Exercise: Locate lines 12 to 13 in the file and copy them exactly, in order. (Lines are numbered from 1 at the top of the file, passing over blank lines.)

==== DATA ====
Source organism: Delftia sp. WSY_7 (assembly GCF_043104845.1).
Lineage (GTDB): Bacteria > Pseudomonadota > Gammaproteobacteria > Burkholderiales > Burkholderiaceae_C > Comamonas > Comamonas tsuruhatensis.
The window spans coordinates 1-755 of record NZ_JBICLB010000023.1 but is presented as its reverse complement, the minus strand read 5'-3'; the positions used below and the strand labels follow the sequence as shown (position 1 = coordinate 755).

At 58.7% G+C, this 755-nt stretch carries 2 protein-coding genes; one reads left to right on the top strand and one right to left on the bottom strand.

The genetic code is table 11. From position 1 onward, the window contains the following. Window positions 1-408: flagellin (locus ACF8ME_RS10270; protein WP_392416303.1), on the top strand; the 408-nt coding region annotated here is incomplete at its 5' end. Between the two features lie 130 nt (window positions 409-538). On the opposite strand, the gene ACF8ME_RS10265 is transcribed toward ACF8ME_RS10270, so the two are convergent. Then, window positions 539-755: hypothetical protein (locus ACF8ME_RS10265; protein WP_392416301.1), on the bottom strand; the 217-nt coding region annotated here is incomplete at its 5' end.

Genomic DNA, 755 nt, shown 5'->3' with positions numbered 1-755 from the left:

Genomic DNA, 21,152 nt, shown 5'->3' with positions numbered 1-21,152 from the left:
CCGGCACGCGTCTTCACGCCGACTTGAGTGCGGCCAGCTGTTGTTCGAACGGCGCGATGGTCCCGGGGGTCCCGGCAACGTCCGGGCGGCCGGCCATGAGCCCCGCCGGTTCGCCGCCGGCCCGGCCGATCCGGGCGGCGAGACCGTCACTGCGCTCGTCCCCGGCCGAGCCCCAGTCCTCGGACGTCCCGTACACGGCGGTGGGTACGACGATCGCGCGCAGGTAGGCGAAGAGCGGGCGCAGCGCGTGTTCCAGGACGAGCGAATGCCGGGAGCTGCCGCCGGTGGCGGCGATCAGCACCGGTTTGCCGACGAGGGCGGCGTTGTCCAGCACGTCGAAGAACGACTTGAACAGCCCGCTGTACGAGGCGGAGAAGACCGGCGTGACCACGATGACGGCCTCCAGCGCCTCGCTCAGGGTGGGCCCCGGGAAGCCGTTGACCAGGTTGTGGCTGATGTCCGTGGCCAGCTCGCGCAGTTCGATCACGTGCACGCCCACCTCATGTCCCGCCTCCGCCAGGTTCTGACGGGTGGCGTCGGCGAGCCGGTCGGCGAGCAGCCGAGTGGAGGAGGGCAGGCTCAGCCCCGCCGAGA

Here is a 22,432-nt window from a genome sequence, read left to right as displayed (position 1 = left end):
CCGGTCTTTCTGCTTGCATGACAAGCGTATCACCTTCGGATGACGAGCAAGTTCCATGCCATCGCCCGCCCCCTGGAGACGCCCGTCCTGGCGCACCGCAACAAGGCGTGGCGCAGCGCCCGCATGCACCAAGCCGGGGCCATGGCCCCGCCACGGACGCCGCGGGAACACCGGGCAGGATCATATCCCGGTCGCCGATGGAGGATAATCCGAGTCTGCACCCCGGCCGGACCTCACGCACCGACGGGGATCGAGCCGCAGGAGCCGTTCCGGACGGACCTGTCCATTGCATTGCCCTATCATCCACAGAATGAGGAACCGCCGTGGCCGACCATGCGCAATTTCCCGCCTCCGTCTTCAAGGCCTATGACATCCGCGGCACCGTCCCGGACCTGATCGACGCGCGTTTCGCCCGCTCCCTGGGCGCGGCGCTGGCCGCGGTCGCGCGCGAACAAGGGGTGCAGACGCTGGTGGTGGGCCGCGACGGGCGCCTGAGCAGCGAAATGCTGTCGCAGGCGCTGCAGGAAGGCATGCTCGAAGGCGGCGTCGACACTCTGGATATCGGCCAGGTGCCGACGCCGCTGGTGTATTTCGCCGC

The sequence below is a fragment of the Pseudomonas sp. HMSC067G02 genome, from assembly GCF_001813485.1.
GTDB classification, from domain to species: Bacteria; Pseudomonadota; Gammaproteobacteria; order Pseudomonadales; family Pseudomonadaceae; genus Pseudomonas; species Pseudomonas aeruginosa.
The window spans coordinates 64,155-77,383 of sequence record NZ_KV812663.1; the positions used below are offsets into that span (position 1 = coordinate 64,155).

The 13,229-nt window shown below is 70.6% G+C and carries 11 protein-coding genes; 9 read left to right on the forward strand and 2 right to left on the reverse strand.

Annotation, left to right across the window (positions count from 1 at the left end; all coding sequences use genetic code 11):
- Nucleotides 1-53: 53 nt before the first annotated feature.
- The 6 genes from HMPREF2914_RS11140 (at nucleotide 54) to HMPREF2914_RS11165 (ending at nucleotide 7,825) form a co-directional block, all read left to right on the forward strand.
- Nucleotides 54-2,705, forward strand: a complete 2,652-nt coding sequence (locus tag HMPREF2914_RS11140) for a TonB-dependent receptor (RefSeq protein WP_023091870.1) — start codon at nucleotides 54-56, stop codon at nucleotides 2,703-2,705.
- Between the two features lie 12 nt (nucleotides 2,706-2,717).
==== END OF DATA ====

GTDB classification, from domain to species: Bacteria; Pseudomonadota; Gammaproteobacteria; order Pseudomonadales; family Pseudomonadaceae; genus Pseudomonas; species Pseudomonas aeruginosa.
The window spans coordinates 64,155-77,383 of sequence record NZ_KV812663.1; the positions used below are offsets into that span (position 1 = coordinate 64,155).